A feeling of wonder and curiosity bursts into my mind that's a little disconcerting at first. I've been living in this body for the past five years, I've had plenty of time to get used to it, why is it suddenly so awesome? Then I realize the feelings come from Galatea.
I knew I couldn't be the only one here! I mean, considering the nature of the data he had to work with, it's likely that Claremont's estimate of one in five thousand is a gross underestimation, but still! Considering the size of the student body and staff, that would mean at least two other mutants, but there was no sign of anyone else last year. And now it's only two weeks into the quarter and I've already met you! This is so amazing!
“I'm glad you like it,” I say, dropping into verbal communication. “Not everyone does.”
“Whyever not? I mean, I hope I'm not coming across as unduly personal or creepy and fetishistic here, but you're so fabulously saurian.”
Well, that's one way to put it. “Apparently there are people out there who don't believe that everything is better with dinosaurs. I haven't had people picketing my family's house and telling me to go back to the Mesozoic or anything-” Galatea giggles at that “- but once an old evangelical lady told me that Jesus could 'heal my curse.'” I disentangle the Star of David from the rest of my necklaces and lift it out for Galatea to see. “So, yeah, I didn't take her up on it.”
Galatea smiles wryly. “Back in Seattle, there was this Pentecostal lady from the South who took the same bus I did, and whenever we were on the same trip somewhere, she'd always sit in the row right behind the wheelchair section and try to faith-heal me. It was kind of disconcerting at first, but we made friends after a while, and she'd tell me all about her children and her cats and the wacky people at her church. But enough about that. You mentioned you'd been having accessibility problems, and I assume that your particular mutation has something to do with it. What's the issue?”
“It's those little combination desk-chairs they have in the lecture halls! They're incredibly cramped, there's nowhere to put my tail, and my knees always wind up squashed against the underside of the desk since the aisles are too short for me to stretch my legs out! And those are the ones I can fit in at all! Maybe I should – I don't know, just bring a lap desk and a cushion or folding chair to all my classes and set up camp in an empty space.”
“That could be a possibility,” Galatea says thoughtfully.
“Only problem is, it's a lot more bulk to carry around. I don't mind the weight, but even collapsible furniture is kind of an awkward shape. And I'd need to find a folding chair that can support my weight reliably and stand up to being knocked around in transit.”
“I suppose assembling it Ikea-style on the spot would be too time intensive,” Galatea says.
“I am not putting together a chair from scratch every day for a forty-five minute class! I'd rather sit on the floor.”
“So, sounds like you've thought of somewhere to start. Want to go portable furniture-shopping this weekend?” Galatea asks matter-of-factly.
“Um, wow,” I say. “You guys really do believe in personal service.”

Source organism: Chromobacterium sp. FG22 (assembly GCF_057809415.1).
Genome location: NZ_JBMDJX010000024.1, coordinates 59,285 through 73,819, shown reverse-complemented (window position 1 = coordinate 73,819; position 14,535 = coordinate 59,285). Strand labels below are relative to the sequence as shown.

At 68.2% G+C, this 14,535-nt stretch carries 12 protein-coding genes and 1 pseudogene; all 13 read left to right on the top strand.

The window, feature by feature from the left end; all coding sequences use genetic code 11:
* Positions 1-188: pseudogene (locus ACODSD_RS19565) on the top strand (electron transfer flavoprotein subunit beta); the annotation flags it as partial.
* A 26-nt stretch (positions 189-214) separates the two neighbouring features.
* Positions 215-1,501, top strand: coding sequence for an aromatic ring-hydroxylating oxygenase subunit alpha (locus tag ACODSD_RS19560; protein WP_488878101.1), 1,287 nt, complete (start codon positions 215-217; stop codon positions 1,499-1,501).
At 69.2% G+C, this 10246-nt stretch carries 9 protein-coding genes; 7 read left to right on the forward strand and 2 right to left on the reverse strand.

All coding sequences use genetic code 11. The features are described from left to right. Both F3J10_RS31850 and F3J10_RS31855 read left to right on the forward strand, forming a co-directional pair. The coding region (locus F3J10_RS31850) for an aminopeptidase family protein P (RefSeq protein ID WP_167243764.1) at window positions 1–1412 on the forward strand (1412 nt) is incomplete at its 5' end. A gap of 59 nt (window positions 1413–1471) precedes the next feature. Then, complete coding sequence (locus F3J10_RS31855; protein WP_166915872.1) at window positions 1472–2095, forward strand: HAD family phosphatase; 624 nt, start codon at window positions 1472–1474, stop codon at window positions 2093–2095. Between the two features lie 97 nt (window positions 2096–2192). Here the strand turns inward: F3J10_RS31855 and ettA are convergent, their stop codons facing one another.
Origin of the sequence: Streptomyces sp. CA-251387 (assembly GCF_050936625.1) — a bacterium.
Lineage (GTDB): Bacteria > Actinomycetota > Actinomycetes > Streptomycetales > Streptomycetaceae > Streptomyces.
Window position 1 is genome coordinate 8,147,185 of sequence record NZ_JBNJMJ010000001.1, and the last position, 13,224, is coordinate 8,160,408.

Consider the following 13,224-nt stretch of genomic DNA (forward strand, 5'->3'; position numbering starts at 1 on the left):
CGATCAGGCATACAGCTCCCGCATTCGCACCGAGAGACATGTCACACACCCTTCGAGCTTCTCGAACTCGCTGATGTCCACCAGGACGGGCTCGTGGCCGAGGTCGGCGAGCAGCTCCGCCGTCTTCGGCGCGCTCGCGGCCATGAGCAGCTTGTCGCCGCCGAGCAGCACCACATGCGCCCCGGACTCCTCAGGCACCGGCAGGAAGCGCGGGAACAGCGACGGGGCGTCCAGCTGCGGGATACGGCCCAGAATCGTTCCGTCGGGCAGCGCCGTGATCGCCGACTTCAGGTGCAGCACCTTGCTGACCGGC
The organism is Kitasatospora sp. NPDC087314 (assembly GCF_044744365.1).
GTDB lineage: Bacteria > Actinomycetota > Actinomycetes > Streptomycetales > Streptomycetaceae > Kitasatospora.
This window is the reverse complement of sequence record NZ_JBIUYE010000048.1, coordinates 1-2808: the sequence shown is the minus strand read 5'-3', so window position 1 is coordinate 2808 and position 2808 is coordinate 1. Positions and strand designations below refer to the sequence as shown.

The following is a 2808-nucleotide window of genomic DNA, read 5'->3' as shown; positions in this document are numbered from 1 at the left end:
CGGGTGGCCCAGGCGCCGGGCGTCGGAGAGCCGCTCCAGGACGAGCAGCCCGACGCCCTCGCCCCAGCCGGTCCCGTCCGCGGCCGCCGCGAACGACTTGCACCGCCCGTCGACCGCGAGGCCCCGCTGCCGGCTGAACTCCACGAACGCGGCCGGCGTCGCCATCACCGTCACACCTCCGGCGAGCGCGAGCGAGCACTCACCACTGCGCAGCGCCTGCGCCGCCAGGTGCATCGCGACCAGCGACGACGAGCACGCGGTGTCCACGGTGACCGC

“Well, it's not like DASSAC has much else to do right now. You're actually the first student this year to ask us for anything. We've spent most of our meeting time drinking coffee and planning humorous protests.”
“And throwing shuriken at Jerry Lewis,” I add.
“Hey, he's said some very patronizing things.” Galatea doesn't choose to elaborate, but I figure that to a tiny, adorable woman in a wheelchair, an excessive tendency to make patronizing remarks could well be considered a stab-worthy offense after a while.
“Oh, honey, you have no idea,” Galatea mutters to herself, then goes pale and flustered. “Sorry! I didn't mean to do that! I wasn't reading your mind on purpose or anything, I just didn't put my shields back up after out little mental conversation and you were thinking rather loudly.”
“No harm done. Oh, and sorry I mentally called you tiny and adorable. I didn't mean it as an insult.”
“Hey, I verbally called you 'fabulously saurian.' Fair's fair. You still want to go shopping?”
“Sure. Oh, by the way! Do you know any place on campus that does good high-protein vegetarian food? I haven't had anything but tea in three hours and I need to refuel if I'm going to walk home. I can get something for you, too, if you want – I have the Adamantium Meal Plan and I need to use all those extra points for something.”
Galatea's eyes light up. “You're a vegetarian too? This is such perfect serendipity!” She bounces a little in her chair. “I am so glad that the first mutant I met on campus is a cool person and not, you know, an ultra-right-winger or a patronizing jerk. Oh, and if you like Mediterranean food, there's a little place by Miskatonic Hall that does great falafel. Is that okay?”
“Of course I like falafel! I'm Jewish.”
She turns off the fan, I open the door for her, and we leave the little library, pass by Matt and Teresa – who have stopped attacking Jerry Lewis' picture and are now arguing about the value of alternative forensics techniques or something similar – and head off in search of falafel.
“Shoshannah,” Galatea says, as we exit the building into the bright September sunlight, “I think this is the beginning of a beautiful friendship.”